Although I could not see a soul, soon I noticed that a patch of linen on the right wing had been ripped loose. A moment later, a trickle of gasoline came down from the emergency tank in the upper centre section, and then I knew the sharpshooters in the jungle were working on me. Just as I got over Philadelphia, a ball came through the floor of the fuselage, passed between my legs and punctured the linen on the trailing edge of the upper wing. I had about decided to be nice to the village and keep my bombs for a better day, but this made me angry, it wouldn't do any harm to let them have one, I thought, and so I pulled the trip rod. That home-made bomb made more dust than a 100-pound missile would in a wetter country. The whole landscape seemed to rise.
When the dust settled, I saw Liberal troopers running in every direction. They took refuge now and then in clumps of shrubbery and then darted away to another retreat. Some waved their hats in the air, and I guess they wanted to surrender. But when I dived on them, they ran and clung to trees.
By this time I had circled back over Chinandega, only three miles away, and the sharpshooters started to work again. A bullet passed through the leading edge of the lower wing, just back of the propeller, and I began to think it would be wise to do my job and get out of there. After I had figured out where the sharpshooters were hidden, I heaved a bomb at them.
The traffic jam that followed that explosion was probably the worst ever known in Chinandega. Some one must have told those people that the place to meet bombs was on the street. Men, women and children dashed up and down the streets, through the squares and back again. They seemed to be crazy, they ran so fast and aimlessly.
But the sharpshooters had not been scared this time and kept on puncturing my wings. There is no armor under the seats of these planes, and as I saw a hole appear in the aluminum seat of the front cockpit, I got to feeling very self-conscious. The main gas tank was leaking by this time and I had good reasons to head for Corinto. So, I found a vacant spot and let my last bomb go. That explosion started the running all over again. The people were still running and the marksmen still shooting at me when I left. The Mechanics at Corinto counted fourteen holes in the plane when I landed.
Major Mason came in from his mission at 4:15 and he said that I ought to go back and help with the attack. When I got back there, the defenders waved a white sheet to me and I flew down the railway to the place where our own troops were deployed. First I dropped a message telling them the city was ready to surrender. Nothing happened. Then I looped and flew back and forth, throttled the motor and yelled to them to go and take possession of the city. But they stayed right where they were.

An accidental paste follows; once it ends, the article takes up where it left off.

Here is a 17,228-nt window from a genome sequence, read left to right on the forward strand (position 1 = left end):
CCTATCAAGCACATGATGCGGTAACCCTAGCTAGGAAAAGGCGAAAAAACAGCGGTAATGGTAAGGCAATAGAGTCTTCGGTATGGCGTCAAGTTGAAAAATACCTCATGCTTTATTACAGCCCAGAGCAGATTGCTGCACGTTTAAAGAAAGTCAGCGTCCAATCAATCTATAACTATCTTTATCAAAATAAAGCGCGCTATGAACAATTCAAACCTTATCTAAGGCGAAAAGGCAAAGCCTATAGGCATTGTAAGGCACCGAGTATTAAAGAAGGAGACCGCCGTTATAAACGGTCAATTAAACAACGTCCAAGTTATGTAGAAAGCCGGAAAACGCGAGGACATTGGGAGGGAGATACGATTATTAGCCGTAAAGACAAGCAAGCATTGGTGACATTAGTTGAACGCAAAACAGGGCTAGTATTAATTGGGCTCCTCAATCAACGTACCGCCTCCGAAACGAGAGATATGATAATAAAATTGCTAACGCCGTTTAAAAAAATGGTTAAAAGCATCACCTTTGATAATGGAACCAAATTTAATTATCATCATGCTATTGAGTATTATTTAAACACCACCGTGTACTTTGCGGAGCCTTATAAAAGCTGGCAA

I tarried until it got dark and had to leave without obliging the Chinandegans by arranging surrender for them. Next morning they had changed their minds and put up a battle when the Army advanced."
No exact account of how many missions Mason and Brooks flew, exists. However, in the journalistic reports that Brooks sent to the New York Times we can see the first methods of close support implemented by these 2 pilots, as well as the type of armament they used on their missions.
It is important to note that all of this occurred days before the Marines took over the war in Nicaragua, including the combat air missions in the process. In fact, many of the accomplishments of the Constabulary pilots were later applied by American Naval pilots, who, when all was said and done, were the responsible for refining and perfecting the concepts of close air support, particularly during the 2nd World War, and that are applicable even to this day.
With regard to Chinandega, the city was retaken by the Constabularies after several days of heavy fighting and the destruction of almost the entire city, a deliberate act by the Liberals before surrendering. On February 19, a company of Marines occupied the city, bringing with them huge quantities of food and medicines for the Chinandegans.
Perhaps most interesting of all is a fact that aviation history seems to have forgotten -that the basis of close air support can be found in 2 skillful and resourceful pilots in their mysterious Swallow aircraft during the so-called Constitutional War of Nicaragua. (Translation by Doug MacPhail – LAAHS Canada)
The conclusions and opinions expressed in this document are those of the author cultivated in the freedom of expression, academic environment of Air University. They do not reflect the official position of the U.S. Government, Department of Defense, the United States Air Force or the Air University.